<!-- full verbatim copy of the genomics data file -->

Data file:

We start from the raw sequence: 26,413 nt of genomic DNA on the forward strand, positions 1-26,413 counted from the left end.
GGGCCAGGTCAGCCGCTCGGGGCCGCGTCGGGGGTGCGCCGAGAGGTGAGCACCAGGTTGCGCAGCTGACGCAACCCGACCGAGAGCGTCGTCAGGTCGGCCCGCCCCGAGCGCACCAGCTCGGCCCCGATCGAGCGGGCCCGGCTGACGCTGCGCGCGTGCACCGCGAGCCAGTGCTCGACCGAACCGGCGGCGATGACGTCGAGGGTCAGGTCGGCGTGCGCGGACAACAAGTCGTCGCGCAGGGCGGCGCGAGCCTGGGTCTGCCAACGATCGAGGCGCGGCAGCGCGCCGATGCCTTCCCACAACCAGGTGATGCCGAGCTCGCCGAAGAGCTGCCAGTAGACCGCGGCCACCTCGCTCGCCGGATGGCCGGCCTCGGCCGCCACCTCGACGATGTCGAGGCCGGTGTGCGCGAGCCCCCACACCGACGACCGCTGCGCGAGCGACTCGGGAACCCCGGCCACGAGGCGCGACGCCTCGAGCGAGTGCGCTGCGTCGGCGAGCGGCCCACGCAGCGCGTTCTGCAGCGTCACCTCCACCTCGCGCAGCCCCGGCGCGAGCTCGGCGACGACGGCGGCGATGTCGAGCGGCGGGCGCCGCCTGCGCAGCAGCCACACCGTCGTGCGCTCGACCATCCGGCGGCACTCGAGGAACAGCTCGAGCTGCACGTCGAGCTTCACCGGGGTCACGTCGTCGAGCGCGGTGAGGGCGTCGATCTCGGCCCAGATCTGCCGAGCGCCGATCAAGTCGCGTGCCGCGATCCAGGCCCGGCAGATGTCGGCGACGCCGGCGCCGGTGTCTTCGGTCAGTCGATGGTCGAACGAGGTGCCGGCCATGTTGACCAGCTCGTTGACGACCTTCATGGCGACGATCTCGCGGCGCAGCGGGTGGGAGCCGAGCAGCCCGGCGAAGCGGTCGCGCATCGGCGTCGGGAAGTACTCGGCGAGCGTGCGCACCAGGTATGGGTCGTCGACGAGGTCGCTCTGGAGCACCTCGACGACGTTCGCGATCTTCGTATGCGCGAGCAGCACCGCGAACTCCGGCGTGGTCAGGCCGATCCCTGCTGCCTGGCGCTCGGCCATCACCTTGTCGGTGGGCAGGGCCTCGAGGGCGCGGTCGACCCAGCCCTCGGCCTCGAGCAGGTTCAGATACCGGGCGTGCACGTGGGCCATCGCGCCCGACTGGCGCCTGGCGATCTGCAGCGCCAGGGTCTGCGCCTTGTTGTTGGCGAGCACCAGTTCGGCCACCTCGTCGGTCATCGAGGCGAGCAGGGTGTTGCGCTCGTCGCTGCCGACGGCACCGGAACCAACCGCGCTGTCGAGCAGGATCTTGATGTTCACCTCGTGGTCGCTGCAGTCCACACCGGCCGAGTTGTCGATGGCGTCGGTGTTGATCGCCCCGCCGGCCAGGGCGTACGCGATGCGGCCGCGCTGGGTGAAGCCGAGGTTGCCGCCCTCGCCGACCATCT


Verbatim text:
We start from the raw sequence: 26,413 nt of genomic DNA on the forward strand, positions 1-26,413 counted from the left end.
GGGCCAGGTCAGCCGCTCGGGGCCGCGTCGGGGGTGCGCCGAGAGGTGAGCACCAGGTTGCGCAGCTGACGCAACCCGACCGAGAGCGTCGTCAGGTCGGCCCGCCCCGAGCGCACCAGCTCGGCCCCGATCGAGCGGGCCCGGCTGACGCTGCGCGCGTGCACCGCGAGCCAGTGCTCGACCGAACCGGCGGCGATGACGTCGAGGGTCAGGTCGGCGTGCGCGGACAACAAGTCGTCGCGCAGGGCGGCGCGAGCCTGGGTCTGCCAACGATCGAGGCGCGGCAGCGCGCCGATGCCTTCCCACAACCAGGTGATGCCGAGCTCGCCGAAGAGCTGCCAGTAGACCGCGGCCACCTCGCTCGCCGGATGGCCGGCCTCGGCCGCCACCTCGACGATGTCGAGGCCGGTGTGCGCGAGCCCCCACACCGACGACCGCTGCGCGAGCGACTCGGGAACCCCGGCCACGAGGCGCGACGCCTCGAGCGAGTGCGCTGCGTCGGCGAGCGGCCCACGCAGCGCGTTCTGCAGCGTCACCTCCACCTCGCGCAGCCCCGGCGCGAGCTCGGCGACGACGGCGGCGATGTCGAGCGGCGGGCGCCGCCTGCGCAGCAGCCACACCGTCGTGCGCTCGACCATCCGGCGGCACTCGAGGAACAGCTCGAGCTGCACGTCGAGCTTCACCGGGGTCACGTCGTCGAGCGCGGTGAGGGCGTCGATCTCGGCCCAGATCTGCCGAGCGCCGATCAAGTCGCGTGCCGCGATCCAGGCCCGGCAGATGTCGGCGACGCCGGCGCCGGTGTCTTCGGTCAGTCGATGGTCGAACGAGGTGCCGGCCATGTTGACCAGCTCGTTGACGACCTTCATGGCGACGATCTCGCGGCGCAGCGGGTGGGAGCCGAGCAGCCCGGCGAAGCGGTCGCGCATCGGCGTCGGGAAGTACTCGGCGAGCGTGCGCACCAGGTATGGGTCGTCGACGAGGTCGCTCTGGAGCACCTCGACGACGTTCGCGATCTTCGTATGCGCGAGCAGCACCGCGAACTCCGGCGTGGTCAGGCCGATCCCTGCTGCCTGGCGCTCGGCCATCACCTTGTCGGTGGGCAGGGCCTCGAGGGCGCGGTCGACCCAGCCCTCGGCCTCGAGCAGGTTCAGATACCGGGCGTGCACGTGGGCCATCGCGCCCGACTGGCGCCTGGCGATCTGCAGCGCCAGGGTCTGCGCCTTGTTGTTGGCGAGCACCAGTTCGGCCACCTCGTCGGTCATCGAGGCGAGCAGGGTGTTGCGCTCGTCGCTGCCGACGGCACCGGAACCAACCGCGCTGTCGAGCAGGATCTTGATGTTCACCTCGTGGTCGCTGCAGTCCACACCGGCCGAGTTGTCGATGGCGTCGGTGTTGATCGCCCCGCCGGCCAGGGCGTACGCGATGCGGCCGCGCTGGGTGAAGCCGAGGTTGCCGCCCTCGCCGACCATCT